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Speleology in Kazakhstan

Shakalov on 04 Jul, 2018
Hello everyone!   I pleased to invite you to the official site of Central Asian Karstic-Speleological commission ("Kaspeko")   There, we regularly publish reports about our expeditions, articles and reports on speleotopics, lecture course for instructors, photos etc. ...

New publications on hypogene speleogenesis

Klimchouk on 26 Mar, 2012
Dear Colleagues, This is to draw your attention to several recent publications added to KarstBase, relevant to hypogenic karst/speleogenesis: Corrosion of limestone tablets in sulfidic ground-water: measurements and speleogenetic implications Galdenzi,

The deepest terrestrial animal

Klimchouk on 23 Feb, 2012
A recent publication of Spanish researchers describes the biology of Krubera Cave, including the deepest terrestrial animal ever found: Jordana, Rafael; Baquero, Enrique; Reboleira, Sofía and Sendra, Alberto. ...

Caves - landscapes without light

akop on 05 Feb, 2012
Exhibition dedicated to caves is taking place in the Vienna Natural History Museum   The exhibition at the Natural History Museum presents the surprising variety of caves and cave formations such as stalactites and various crystals. ...

Did you know?

That master cave is best defined as a low level trunk streamway cave with many tributaries. the old concept of the master cave being formed at the water table should be disregarded. the leck fell master cave, in the yorkshire dales, is 2km long, partly a vadose canyon, partly a drained phreatic tube and partly a submerged tube. part of it therefore lies below the water table while elsewhere its presence controls the water table. the french equivalent, 'collecteur', is more descriptive of the master cave's true role. the depth to a currently active master cave is dictated by interactions between local topography, stratigraphical factors and geological structure. in the low hill karst of england and kentucky, active master caves lie at depths of around 100m, but in monte canin, italy, and the hautla plateau, mexico, they lie at depths of 1000m. the collecteur of the gouffre berger, france, is met just 250m down but can be followed to a depth of over 1000m, down the dipping limestone beds, thus emphasizing the local dominance of stratigraphical over topographical factors [9].?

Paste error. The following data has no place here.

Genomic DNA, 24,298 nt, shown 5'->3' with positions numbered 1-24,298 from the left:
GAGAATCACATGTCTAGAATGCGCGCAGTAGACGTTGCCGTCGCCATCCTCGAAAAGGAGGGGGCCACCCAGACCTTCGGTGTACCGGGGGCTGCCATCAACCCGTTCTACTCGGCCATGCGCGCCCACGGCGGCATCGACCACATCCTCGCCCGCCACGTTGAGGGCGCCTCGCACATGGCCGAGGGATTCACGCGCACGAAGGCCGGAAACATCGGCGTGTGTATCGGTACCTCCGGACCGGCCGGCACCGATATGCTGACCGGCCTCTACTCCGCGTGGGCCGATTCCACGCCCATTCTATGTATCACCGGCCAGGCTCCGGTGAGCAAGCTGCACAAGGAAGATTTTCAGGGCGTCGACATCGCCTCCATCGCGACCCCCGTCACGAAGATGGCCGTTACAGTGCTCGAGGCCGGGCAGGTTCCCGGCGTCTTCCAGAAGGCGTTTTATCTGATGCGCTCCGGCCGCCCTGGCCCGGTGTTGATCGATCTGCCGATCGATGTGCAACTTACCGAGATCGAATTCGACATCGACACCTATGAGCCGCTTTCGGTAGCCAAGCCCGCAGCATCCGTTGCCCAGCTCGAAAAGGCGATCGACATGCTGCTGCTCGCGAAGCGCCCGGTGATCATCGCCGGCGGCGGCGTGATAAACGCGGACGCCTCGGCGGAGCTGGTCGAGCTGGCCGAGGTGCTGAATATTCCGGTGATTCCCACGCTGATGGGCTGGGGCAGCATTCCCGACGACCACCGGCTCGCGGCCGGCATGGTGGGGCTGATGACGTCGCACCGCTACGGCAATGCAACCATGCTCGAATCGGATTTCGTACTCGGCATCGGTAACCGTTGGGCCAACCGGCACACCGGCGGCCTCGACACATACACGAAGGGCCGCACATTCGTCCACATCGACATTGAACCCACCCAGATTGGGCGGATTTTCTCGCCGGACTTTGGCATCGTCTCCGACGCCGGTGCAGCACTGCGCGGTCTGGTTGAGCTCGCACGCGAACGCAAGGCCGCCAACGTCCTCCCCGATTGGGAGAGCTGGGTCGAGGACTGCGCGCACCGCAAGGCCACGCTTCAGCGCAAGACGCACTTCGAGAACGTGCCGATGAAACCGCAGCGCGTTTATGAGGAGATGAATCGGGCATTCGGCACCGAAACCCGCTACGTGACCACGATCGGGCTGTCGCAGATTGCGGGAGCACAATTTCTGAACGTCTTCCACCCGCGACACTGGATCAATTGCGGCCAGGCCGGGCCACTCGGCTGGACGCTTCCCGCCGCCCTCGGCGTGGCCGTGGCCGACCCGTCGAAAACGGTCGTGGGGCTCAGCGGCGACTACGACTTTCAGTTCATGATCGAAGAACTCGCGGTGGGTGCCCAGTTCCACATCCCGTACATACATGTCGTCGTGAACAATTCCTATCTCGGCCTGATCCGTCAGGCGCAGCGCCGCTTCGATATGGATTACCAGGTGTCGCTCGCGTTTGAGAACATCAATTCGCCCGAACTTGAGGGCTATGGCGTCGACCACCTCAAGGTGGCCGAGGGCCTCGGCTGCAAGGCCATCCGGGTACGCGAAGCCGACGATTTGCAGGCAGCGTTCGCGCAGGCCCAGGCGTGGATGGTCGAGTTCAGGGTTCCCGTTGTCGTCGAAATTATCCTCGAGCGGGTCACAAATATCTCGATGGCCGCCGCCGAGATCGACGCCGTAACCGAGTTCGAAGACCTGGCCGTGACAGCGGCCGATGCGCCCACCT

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Featured articles from Cave & Karst Science Journals
Chemistry and Karst, White, William B.
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Featured articles from other Geoscience Journals
Karst environment, Culver D.C.
Mushroom Speleothems: Stromatolites That Formed in the Absence of Phototrophs, Bontognali, Tomaso R.R.; D’Angeli Ilenia M.; Tisato, Nicola; Vasconcelos, Crisogono; Bernasconi, Stefano M.; Gonzales, Esteban R. G.; De Waele, Jo
Calculating flux to predict future cave radon concentrations, Rowberry, Matt; Marti, Xavi; Frontera, Carlos; Van De Wiel, Marco; Briestensky, Milos
Microbial mediation of complex subterranean mineral structures, Tirato, Nicola; Torriano, Stefano F.F;, Monteux, Sylvain; Sauro, Francesco; De Waele, Jo; Lavagna, Maria Luisa; D’Angeli, Ilenia Maria; Chailloux, Daniel; Renda, Michel; Eglinton, Timothy I.; Bontognali, Tomaso Renzo Rezio
Evidence of a plate-wide tectonic pressure pulse provided by extensometric monitoring in the Balkan Mountains (Bulgaria), Briestensky, Milos; Rowberry, Matt; Stemberk, Josef; Stefanov, Petar; Vozar, Jozef; Sebela, Stanka; Petro, Lubomir; Bella, Pavel; Gaal, Ludovit; Ormukov, Cholponbek;
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Your search for waste-water (Keyword) returned 5 results for the whole karstbase:
Oxidation of organic matter in a karstic hydrologic unit supplied through stream sinks (Loiret, France), 1998, Alberic P, Lepiller M,